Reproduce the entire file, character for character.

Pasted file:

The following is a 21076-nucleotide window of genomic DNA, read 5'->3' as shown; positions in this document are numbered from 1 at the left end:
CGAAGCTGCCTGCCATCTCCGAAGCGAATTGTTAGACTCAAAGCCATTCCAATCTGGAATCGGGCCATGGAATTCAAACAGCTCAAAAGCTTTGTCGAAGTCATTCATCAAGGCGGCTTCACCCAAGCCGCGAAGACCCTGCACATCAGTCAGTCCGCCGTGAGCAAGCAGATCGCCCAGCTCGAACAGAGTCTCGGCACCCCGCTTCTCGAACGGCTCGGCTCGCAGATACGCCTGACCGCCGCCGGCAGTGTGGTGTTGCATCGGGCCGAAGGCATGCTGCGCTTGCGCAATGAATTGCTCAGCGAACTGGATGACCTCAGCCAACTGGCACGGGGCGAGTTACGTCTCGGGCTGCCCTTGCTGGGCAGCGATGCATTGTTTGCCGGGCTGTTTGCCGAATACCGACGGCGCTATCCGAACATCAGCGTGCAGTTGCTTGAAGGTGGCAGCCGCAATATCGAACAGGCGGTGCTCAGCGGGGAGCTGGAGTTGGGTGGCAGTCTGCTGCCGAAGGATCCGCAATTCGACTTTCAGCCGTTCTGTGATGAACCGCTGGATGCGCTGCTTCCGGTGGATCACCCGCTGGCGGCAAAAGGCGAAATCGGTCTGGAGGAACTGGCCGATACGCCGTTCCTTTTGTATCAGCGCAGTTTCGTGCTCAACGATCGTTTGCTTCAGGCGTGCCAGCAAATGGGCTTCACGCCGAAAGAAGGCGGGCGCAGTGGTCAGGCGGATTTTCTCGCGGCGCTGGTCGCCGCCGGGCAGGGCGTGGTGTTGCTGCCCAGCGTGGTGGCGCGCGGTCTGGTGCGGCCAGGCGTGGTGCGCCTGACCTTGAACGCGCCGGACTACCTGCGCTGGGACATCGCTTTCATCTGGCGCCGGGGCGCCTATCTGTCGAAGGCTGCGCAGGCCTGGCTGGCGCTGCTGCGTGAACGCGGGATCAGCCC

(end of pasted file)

The following is a 21076-nucleotide window of genomic DNA, read 5'->3' as shown; positions in this document are numbered from 1 at the left end:
CGAAGCTGCCTGCCATCTCCGAAGCGAATTGTTAGACTCAAAGCCATTCCAATCTGGAATCGGGCCATGGAATTCAAACAGCTCAAAAGCTTTGTCGAAGTCATTCATCAAGGCGGCTTCACCCAAGCCGCGAAGACCCTGCACATCAGTCAGTCCGCCGTGAGCAAGCAGATCGCCCAGCTCGAACAGAGTCTCGGCACCCCGCTTCTCGAACGGCTCGGCTCGCAGATACGCCTGACCGCCGCCGGCAGTGTGGTGTTGCATCGGGCCGAAGGCATGCTGCGCTTGCGCAATGAATTGCTCAGCGAACTGGATGACCTCAGCCAACTGGCACGGGGCGAGTTACGTCTCGGGCTGCCCTTGCTGGGCAGCGATGCATTGTTTGCCGGGCTGTTTGCCGAATACCGACGGCGCTATCCGAACATCAGCGTGCAGTTGCTTGAAGGTGGCAGCCGCAATATCGAACAGGCGGTGCTCAGCGGGGAGCTGGAGTTGGGTGGCAGTCTGCTGCCGAAGGATCCGCAATTCGACTTTCAGCCGTTCTGTGATGAACCGCTGGATGCGCTGCTTCCGGTGGATCACCCGCTGGCGGCAAAAGGCGAAATCGGTCTGGAGGAACTGGCCGATACGCCGTTCCTTTTGTATCAGCGCAGTTTCGTGCTCAACGATCGTTTGCTTCAGGCGTGCCAGCAAATGGGCTTCACGCCGAAAGAAGGCGGGCGCAGTGGTCAGGCGGATTTTCTCGCGGCGCTGGTCGCCGCCGGGCAGGGCGTGGTGTTGCTGCCCAGCGTGGTGGCGCGCGGTCTGGTGCGGCCAGGCGTGGTGCGCCTGACCTTGAACGCGCCGGACTACCTGCGCTGGGACATCGCTTTCATCTGGCGCCGGGGCGCCTATCTGTCGAAGGCTGCGCAGGCCTGGCTGGCGCTGCTGCGTGAACGCGGGATCAGCCC